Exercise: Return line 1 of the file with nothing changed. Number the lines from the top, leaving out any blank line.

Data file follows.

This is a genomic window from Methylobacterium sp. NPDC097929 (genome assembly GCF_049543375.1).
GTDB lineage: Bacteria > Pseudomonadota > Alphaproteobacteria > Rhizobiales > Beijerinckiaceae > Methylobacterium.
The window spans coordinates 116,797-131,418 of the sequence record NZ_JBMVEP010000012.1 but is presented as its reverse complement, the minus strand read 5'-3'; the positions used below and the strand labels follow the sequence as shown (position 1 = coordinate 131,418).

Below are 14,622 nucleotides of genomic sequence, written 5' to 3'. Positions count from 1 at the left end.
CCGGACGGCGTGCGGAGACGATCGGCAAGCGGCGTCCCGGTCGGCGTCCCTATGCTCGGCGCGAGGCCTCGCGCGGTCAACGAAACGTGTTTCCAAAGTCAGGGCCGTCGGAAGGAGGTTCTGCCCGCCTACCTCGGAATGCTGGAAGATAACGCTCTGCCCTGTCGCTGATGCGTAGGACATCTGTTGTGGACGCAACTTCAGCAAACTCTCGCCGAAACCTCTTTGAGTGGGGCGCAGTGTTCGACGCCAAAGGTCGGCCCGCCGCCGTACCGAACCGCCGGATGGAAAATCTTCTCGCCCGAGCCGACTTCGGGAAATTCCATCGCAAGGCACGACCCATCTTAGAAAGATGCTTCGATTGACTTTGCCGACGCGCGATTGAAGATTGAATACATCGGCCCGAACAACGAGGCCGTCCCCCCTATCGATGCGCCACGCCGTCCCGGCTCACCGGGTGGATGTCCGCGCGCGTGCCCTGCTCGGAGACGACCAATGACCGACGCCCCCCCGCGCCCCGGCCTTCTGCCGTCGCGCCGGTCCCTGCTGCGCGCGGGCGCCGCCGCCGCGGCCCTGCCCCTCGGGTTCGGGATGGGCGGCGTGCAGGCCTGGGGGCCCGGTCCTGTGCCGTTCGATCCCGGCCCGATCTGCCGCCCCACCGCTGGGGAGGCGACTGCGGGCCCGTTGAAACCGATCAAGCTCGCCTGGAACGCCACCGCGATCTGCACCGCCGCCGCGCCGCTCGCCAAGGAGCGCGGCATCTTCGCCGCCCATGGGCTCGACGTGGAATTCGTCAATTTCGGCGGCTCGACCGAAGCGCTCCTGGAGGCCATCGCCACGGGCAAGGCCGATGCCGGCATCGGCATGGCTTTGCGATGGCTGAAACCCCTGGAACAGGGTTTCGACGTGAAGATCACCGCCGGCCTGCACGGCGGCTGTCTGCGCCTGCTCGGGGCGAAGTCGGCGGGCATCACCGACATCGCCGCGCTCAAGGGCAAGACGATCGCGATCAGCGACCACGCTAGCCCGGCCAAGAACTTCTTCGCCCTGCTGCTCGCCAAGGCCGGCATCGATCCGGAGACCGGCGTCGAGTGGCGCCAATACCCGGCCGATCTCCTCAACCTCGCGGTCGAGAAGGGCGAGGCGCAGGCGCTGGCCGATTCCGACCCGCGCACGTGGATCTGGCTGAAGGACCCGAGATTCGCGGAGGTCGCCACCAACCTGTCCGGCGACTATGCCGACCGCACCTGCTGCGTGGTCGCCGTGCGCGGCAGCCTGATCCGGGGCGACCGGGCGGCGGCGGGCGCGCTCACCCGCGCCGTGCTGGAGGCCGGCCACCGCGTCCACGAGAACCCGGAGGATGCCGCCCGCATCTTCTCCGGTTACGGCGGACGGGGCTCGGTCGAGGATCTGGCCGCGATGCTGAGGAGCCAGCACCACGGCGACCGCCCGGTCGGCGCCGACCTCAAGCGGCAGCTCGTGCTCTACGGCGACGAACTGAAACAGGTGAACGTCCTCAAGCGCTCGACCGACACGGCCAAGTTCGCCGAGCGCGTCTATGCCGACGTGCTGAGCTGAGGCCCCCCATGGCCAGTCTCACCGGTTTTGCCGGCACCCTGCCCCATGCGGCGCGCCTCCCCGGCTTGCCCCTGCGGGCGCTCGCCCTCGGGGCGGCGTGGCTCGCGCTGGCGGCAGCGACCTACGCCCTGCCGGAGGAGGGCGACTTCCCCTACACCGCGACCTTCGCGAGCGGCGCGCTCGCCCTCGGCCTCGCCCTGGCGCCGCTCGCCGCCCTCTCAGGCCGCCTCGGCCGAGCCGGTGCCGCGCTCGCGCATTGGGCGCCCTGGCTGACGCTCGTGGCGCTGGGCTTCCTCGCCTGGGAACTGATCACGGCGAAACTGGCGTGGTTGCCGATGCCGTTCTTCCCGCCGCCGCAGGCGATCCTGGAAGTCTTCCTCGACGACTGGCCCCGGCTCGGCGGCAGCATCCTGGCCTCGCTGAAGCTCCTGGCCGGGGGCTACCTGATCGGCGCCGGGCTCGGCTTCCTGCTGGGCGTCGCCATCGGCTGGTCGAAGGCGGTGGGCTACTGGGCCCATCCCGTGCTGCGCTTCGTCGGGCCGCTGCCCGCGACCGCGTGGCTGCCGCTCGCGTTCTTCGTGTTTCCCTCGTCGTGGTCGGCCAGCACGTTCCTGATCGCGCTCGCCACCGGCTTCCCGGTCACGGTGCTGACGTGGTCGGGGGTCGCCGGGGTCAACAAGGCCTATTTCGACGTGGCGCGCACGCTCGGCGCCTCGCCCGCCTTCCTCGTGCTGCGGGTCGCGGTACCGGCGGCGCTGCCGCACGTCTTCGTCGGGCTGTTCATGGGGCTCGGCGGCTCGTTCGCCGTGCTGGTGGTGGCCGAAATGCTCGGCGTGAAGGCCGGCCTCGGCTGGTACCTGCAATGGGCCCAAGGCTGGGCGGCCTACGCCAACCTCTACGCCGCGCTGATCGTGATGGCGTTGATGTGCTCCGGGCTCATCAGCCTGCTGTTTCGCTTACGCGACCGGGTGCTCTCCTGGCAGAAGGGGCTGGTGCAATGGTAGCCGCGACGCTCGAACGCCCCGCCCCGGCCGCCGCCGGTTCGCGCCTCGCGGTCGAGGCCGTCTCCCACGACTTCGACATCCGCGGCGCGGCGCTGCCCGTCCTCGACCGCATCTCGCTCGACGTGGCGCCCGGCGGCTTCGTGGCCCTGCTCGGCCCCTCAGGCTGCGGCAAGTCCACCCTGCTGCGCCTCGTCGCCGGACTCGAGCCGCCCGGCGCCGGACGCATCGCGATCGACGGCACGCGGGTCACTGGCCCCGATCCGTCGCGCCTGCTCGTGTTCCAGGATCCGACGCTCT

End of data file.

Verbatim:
This is a genomic window from Methylobacterium sp. NPDC097929 (genome assembly GCF_049543375.1).